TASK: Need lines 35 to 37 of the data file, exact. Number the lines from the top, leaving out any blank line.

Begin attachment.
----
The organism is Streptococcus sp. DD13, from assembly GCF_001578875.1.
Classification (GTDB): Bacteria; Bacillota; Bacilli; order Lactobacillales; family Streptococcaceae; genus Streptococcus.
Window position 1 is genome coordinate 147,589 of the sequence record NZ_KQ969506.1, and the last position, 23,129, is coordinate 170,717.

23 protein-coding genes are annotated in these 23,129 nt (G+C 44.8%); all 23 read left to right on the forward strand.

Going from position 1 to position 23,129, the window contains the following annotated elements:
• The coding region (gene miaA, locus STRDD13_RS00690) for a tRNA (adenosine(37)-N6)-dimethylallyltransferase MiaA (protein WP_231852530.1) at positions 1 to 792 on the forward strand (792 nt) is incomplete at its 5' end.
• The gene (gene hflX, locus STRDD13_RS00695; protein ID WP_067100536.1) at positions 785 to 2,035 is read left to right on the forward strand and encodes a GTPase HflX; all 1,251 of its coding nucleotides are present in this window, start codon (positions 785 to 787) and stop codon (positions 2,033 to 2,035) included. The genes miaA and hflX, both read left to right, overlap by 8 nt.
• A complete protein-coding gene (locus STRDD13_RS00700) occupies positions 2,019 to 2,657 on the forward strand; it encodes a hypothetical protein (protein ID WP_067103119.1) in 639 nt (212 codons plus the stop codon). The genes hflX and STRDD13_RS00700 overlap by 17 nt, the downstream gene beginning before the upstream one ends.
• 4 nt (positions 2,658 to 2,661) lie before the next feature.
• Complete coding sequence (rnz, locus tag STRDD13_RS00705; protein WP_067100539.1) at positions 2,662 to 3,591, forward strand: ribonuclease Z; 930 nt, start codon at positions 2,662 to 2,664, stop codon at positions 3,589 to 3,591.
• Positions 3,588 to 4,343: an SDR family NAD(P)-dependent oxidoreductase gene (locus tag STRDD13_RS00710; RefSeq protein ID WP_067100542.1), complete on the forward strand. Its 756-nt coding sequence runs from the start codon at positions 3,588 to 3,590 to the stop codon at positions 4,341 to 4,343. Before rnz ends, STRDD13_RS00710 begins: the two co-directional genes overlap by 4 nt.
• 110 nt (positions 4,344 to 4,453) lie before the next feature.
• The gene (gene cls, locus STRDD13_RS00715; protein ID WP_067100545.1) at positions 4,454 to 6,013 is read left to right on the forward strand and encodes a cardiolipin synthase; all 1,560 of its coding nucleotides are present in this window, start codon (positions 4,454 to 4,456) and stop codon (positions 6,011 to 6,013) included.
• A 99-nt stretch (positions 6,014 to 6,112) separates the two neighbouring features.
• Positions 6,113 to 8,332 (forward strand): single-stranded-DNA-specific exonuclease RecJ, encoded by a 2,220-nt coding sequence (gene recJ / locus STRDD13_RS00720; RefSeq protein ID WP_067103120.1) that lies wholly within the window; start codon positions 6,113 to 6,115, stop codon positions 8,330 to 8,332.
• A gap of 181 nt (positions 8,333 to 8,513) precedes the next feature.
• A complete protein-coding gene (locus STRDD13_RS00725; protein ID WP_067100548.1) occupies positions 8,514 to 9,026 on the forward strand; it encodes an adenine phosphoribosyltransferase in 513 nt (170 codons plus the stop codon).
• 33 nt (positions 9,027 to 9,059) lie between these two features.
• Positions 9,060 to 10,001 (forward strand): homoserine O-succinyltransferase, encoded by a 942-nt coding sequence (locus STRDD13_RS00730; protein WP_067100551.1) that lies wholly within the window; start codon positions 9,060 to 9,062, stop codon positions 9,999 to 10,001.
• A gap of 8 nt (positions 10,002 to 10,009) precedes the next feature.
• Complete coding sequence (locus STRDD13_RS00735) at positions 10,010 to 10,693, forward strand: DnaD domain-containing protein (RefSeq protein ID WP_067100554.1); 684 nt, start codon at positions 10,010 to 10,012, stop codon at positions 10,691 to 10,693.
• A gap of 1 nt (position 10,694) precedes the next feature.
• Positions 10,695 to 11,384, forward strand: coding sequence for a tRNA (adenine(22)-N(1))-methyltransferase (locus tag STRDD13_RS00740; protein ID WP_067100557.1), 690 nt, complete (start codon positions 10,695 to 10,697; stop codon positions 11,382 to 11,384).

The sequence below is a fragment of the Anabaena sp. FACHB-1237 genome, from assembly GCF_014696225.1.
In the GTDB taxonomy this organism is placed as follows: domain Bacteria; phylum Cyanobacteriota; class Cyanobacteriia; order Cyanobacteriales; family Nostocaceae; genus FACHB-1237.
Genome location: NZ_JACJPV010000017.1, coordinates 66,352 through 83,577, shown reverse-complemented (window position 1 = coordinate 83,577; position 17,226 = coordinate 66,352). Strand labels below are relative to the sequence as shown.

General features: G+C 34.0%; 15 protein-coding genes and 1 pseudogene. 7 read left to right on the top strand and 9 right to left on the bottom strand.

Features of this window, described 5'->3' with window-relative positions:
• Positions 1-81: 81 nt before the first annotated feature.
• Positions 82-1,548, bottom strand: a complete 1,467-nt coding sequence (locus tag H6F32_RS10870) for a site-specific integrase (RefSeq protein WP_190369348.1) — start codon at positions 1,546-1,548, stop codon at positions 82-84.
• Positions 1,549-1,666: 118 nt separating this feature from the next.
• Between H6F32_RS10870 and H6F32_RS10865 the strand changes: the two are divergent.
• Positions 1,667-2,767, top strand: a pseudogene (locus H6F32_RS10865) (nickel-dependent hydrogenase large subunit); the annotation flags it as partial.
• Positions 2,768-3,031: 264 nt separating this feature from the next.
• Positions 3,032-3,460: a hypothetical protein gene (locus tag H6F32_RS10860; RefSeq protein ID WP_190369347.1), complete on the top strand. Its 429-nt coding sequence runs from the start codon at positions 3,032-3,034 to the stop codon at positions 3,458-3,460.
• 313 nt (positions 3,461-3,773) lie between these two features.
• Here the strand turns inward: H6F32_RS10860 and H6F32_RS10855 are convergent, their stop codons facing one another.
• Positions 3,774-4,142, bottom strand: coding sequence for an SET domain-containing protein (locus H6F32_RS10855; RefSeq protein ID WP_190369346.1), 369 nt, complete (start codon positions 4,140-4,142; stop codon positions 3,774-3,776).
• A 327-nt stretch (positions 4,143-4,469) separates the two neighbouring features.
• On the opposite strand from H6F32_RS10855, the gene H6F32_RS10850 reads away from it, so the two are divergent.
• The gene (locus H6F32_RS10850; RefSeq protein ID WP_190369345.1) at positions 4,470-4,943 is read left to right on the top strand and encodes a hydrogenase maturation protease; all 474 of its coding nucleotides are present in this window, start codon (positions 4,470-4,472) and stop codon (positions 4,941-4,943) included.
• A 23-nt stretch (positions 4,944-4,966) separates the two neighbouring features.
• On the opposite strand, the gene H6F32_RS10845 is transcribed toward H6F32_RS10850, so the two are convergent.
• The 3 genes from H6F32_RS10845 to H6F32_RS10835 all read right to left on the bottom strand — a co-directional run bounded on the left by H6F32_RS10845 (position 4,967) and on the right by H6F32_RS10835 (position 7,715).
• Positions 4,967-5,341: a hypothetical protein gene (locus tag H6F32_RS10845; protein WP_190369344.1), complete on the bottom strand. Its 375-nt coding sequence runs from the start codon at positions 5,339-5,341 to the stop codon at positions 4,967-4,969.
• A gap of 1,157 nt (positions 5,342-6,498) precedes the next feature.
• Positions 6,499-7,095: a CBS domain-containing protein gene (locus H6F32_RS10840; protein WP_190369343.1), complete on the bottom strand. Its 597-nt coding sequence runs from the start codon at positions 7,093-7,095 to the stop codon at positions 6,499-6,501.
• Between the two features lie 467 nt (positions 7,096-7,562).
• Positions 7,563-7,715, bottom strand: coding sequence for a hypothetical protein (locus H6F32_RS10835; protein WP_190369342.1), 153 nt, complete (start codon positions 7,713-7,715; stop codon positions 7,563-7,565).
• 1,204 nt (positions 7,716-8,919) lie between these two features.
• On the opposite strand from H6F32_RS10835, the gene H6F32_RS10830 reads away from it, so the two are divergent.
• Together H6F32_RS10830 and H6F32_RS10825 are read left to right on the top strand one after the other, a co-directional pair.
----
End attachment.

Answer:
• Positions 3,032-3,460: a hypothetical protein gene (locus tag H6F32_RS10860; RefSeq protein ID WP_190369347.1), complete on the top strand. Its 429-nt coding sequence runs from the start codon at positions 3,032-3,034 to the stop codon at positions 3,458-3,460.
• 313 nt (positions 3,461-3,773) lie between these two features.
• Here the strand turns inward: H6F32_RS10860 and H6F32_RS10855 are convergent, their stop codons facing one another.